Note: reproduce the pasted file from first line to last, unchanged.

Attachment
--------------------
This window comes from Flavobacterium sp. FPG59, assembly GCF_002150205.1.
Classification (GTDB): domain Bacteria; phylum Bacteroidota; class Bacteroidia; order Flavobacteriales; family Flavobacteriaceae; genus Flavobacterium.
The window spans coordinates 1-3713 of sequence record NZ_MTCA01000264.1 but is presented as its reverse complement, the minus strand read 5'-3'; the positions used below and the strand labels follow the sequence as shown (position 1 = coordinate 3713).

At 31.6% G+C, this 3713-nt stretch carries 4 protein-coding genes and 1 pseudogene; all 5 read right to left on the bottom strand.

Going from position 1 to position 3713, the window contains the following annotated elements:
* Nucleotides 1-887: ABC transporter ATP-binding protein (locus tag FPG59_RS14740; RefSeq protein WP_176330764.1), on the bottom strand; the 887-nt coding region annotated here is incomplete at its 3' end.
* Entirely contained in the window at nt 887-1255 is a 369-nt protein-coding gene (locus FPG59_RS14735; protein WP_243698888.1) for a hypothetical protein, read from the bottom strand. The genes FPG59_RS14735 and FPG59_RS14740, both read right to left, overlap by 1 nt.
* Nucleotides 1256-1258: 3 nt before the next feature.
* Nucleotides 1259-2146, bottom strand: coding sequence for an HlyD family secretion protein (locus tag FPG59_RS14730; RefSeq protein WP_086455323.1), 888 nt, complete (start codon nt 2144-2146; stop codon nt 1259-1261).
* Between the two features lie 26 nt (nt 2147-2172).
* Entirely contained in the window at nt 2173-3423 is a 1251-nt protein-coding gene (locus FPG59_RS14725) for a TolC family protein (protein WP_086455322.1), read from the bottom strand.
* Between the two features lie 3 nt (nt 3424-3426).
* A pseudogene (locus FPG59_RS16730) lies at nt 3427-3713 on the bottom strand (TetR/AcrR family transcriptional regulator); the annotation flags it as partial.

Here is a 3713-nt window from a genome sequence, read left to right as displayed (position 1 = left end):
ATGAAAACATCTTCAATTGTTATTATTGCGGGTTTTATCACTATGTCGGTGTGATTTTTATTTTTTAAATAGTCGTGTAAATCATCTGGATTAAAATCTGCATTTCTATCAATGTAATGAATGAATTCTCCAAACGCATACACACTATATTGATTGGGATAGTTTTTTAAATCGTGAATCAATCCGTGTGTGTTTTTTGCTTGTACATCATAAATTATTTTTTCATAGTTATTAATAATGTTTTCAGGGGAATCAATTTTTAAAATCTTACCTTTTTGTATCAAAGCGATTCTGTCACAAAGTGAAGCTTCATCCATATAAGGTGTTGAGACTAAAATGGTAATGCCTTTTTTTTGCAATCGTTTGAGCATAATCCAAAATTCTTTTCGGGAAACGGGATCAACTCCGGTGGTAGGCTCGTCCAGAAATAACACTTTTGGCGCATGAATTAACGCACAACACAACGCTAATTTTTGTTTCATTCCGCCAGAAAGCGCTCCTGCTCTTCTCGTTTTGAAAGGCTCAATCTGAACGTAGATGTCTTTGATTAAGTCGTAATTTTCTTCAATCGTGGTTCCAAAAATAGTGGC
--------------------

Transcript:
This window comes from Flavobacterium sp. FPG59, assembly GCF_002150205.1.
Classification (GTDB): domain Bacteria; phylum Bacteroidota; class Bacteroidia; order Flavobacteriales; family Flavobacteriaceae; genus Flavobacterium.
The window spans coordinates 1-3713 of sequence record NZ_MTCA01000264.1 but is presented as its reverse complement, the minus strand read 5'-3'; the positions used below and the strand labels follow the sequence as shown (position 1 = coordinate 3713).

At 31.6% G+C, this 3713-nt stretch carries 4 protein-coding genes and 1 pseudogene; all 5 read right to left on the bottom strand.

Going from position 1 to position 3713, the window contains the following annotated elements:
* Nucleotides 1-887: ABC transporter ATP-binding protein (locus tag FPG59_RS14740; RefSeq protein WP_176330764.1), on the bottom strand; the 887-nt coding region annotated here is incomplete at its 3' end.
* Entirely contained in the window at nt 887-1255 is a 369-nt protein-coding gene (locus FPG59_RS14735; protein WP_243698888.1) for a hypothetical protein, read from the bottom strand. The genes FPG59_RS14735 and FPG59_RS14740, both read right to left, overlap by 1 nt.
* Nucleotides 1256-1258: 3 nt before the next feature.
* Nucleotides 1259-2146, bottom strand: coding sequence for an HlyD family secretion protein (locus tag FPG59_RS14730; RefSeq protein WP_086455323.1), 888 nt, complete (start codon nt 2144-2146; stop codon nt 1259-1261).
* Between the two features lie 26 nt (nt 2147-2172).
* Entirely contained in the window at nt 2173-3423 is a 1251-nt protein-coding gene (locus FPG59_RS14725) for a TolC family protein (protein WP_086455322.1), read from the bottom strand.
* Between the two features lie 3 nt (nt 3424-3426).
* A pseudogene (locus FPG59_RS16730) lies at nt 3427-3713 on the bottom strand (TetR/AcrR family transcriptional regulator); the annotation flags it as partial.

Here is a 3713-nt window from a genome sequence, read left to right as displayed (position 1 = left end):
ATGAAAACATCTTCAATTGTTATTATTGCGGGTTTTATCACTATGTCGGTGTGATTTTTATTTTTTAAATAGTCGTGTAAATCATCTGGATTAAAATCTGCATTTCTATCAATGTAATGAATGAATTCTCCAAACGCATACACACTATATTGATTGGGATAGTTTTTTAAATCGTGAATCAATCCGTGTGTGTTTTTTGCTTGTACATCATAAATTATTTTTTCATAGTTATTAATAATGTTTTCAGGGGAATCAATTTTTAAAATCTTACCTTTTTGTATCAAAGCGATTCTGTCACAAAGTGAAGCTTCATCCATATAAGGTGTTGAGACTAAAATGGTAATGCCTTTTTTTTGCAATCGTTTGAGCATAATCCAAAATTCTTTTCGGGAAACGGGATCAACTCCGGTGGTAGGCTCGTCCAGAAATAACACTTTTGGCGCATGAATTAACGCACAACACAACGCTAATTTTTGTTTCATTCCGCCAGAAAGCGCTCCTGCTCTTCTCGTTTTGAAAGGCTCAATCTGAACGTAGATGTCTTTGATTAAGTCGTAATTTTCTTCAATCGTGGTTCCAAAAATAGTGGC